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# 3D Vectors – Explanation and Examples

Vectors are very useful in daily life. However, in the real world, things happen in three-dimension. Generally, we learn to solve vectors in two-dimensional space. Still, to expand and develop the use of vectors in more realistic applications, it is essential to explain the vectors in terms of three-dimensional planes.

A **3-D vector** is defined as:

**“A three-dimensional vector is a line segment drawn in a 3-D plane having an initial point referred to as tail, and final point referred to as the head. Like a normal vector in the 2-D plane, a 3-D vector also has some magnitude and direction”.**

In this topic, we shall discuss the following points in detail:

- What is a 3-D vector?
- How to find the magnitude of a 3-D vector?
- How to calculate the angle between two 3-D vectors?
- How to draw a 3-D vector?
- Examples
- Problems

What Is A 3-D Vector?

What Is A 3-D Vector?

*A 3-D vector is a vector represented in a 3-D plane having three coordinates; x, y, and z. *

As in the previous sections, we have learned and discussed the vectors in 2-dimensional space. To avoid the computational complexity and simplify the idea so that we can understand the concept easily, it’s time to learn about 3-D vectors. ** **

For example, if we need to specify the direction of any rigid object or body such as cars, airplanes, robots, etc., one would normally think that he needs three coordinates to define the position of the objects x, y, and z-axis and that is completely correct. So, to describe the impact of all the features, we need to use three-dimensional space.

Similarly, if we consider a map in 2-D, it’s only useful for navigating from one point to another. Still, if we need to specify various landscapes and environments, only a 2-D description of a map is not enough. That’s why it is necessary to understand the concept of 3-D vectors in a 3-D coordinate system and their properties.

A 3-D vector is like a 2-D vector in all aspects, but in the case of a 3-D vector, we need to keep track of one more direction. 3-D vector operations are analogous to 2-D operations with just an added computational step. We can do various computations like finding the angle between two vectors, scalar multiplications, etc.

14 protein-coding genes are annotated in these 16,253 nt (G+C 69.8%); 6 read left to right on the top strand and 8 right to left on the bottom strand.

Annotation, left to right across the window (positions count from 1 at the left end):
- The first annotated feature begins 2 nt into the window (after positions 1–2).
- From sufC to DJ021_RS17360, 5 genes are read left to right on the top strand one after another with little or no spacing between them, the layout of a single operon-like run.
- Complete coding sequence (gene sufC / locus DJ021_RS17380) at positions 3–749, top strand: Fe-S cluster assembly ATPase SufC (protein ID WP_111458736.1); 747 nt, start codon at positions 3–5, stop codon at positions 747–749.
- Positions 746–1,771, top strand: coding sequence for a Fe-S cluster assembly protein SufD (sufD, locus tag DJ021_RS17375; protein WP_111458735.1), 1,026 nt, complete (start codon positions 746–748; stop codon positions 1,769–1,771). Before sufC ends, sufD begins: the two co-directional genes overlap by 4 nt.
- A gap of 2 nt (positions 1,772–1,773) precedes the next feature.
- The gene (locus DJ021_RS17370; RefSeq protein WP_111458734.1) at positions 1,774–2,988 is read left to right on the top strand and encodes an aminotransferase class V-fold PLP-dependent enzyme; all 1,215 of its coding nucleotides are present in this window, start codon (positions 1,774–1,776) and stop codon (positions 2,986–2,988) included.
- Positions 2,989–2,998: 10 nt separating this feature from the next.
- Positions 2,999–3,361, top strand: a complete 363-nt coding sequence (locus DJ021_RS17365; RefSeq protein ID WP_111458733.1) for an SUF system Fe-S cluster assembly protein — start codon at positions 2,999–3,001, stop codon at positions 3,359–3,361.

**3-D Coordinate System **

*Now, the first question is, “What is a 3-D coordinate system?” A 3-D coordinate system has 3 dimensions or can be regarded as having 3 perpendicular axes: x, y, and z-axes. Such a system is called a 3-dimensional rectangular coordinate system.*

A vector drawn in a 3-D plane and has three coordinate points is stated as a 3-D vector. There are three axes now, so this means that there are three intersecting pairs of axes. Each pair forms a plane, xy-plane, yz-plane, and xz-plane. A 3-D vector can be represented as **u** (ux, uy, uz) or <x, y, z> or ux**i **+ uy**j** + uz**k**.

**How To Find The Magnitude Of A 3-D Vector?**

*The magnitude of 3-D vectors is calculated in a similar way with the addition of one more coordinate.*

*|u| = √((u**x**)^**2** + (u**y**)^**2** + (u**z**)^**2**)*

Where ux, uy, and uz are the magnitudes of coordinate axes.

As we have already discussed, the concept of a 3-D vector is not different from that of a 2-D vector, except now there is one more dimension in the 3-D vector. The magnitude of a vector is always positive, as the common mistake in computing the magnitude of a vector is that we forget the absolute sign. Only the magnitude of the null vector is zero.

Let us have a better understanding of the concept with the help of an example.

*Example 1*

Calculate the magnitude of the following 3-D vectors.

**u**= (3,4,5)**v**= <2,5,6,>**s**= 3**i**+ 8**k**

Solution

Let’s first consider **equation 1:**

**u **= (3,4,5)

|**u**| = √ ((3)2 + (4)2 + (5)2)

|**u**| = √ (9 + 16 + 25)

|**u**| = 7.07

Now, consider the **equation 2:**

**v **= <2,5,6,>

|**v**| = √ ((2)2 + (5)2 + (6)2)

|**v**| = √ (4 + 25 + 36)

|**v**| = 8.06

Let’s evaluate for the **equation 3:**

|**s**| = √ ((3)2 + (0)2 + (8)2)

|**s**| = √ (9 + 0 + 64)

|**s**| = 9.05

So, in the above examples we have calculated magnitudes of 3-D vectors.

**What Is A Displacement Vector?**

**The displacement vector is defined as:**

**“***A vector that explains about change in the position of the object is called a displacement vector.”*

Let us consider a vector **AB** whose starting point is A (x1, y1, z1), and the ending point is B (x2, y2, z2). It has some magnitude and direction, and in this case, the direction is defined to be from A to B.

The coordinates of the displacement vector are

**AB **= (x2 – x1 , y2 – y1 , z2 – z1)

Therefore**,** the magnitude is given as:

|**AB**| = √ ((x2 – x1)^2 + (y2 – y1)^2 + (z2 – z1)^2)

Let’s conduct some examples.

*Example 2*

Given that the coordinates of two points are A (4,6,8) and B (7,8,4). Find out the distance between two points.

Solution

To find the distance between two points in a 3-dimensional plane, we will use the following formula:

|**AB**| = √ ((x2 – x1)^2 + (y2 – y1)^2 + (z2 – z1)^2)

|**AB**| = √ ((7 – 4)^2 + (8 – 6)^2 + (4 – 8)^2)

|**AB**| = √ ((3)^2 + (2)^2 + (-4)^2)

|**AB**| = √ (9 + 4 + 16)

|**AB**| = √ (29)

|**AB**| = 5.38

The distance between the two points is 5.38 m.

**Direction Of A Vector Determined By The Unit Vector**

*A unit vector is defined as a type of vector whose magnitude is always equal to 1. So, the unit vector describes the direction of a vector v given that the magnitude of the vector is |v|.*

Then, the direction vector is given as,

Û = **U **/ |**U**|

Let’s solve some examples to imply this concept on 3-D vectors.

*Example 3*

Find out the direction and magnitude of the given 3-D vector **PQ** (3,5,6).

Solution

The magnitude of the given vector is given as:

**|PQ|** = √ ((3)2 + (5)2 + (6)2)

**|PQ|** = √ (9 + 25 + 36)

**|PQ|** = 8.366

The direction of the 3-D vector is given by unit vector as follow:

UPQ = **PQ **/ |**PQ**|

UPQ = [3, 5, 6] / 8.366

*Example 4*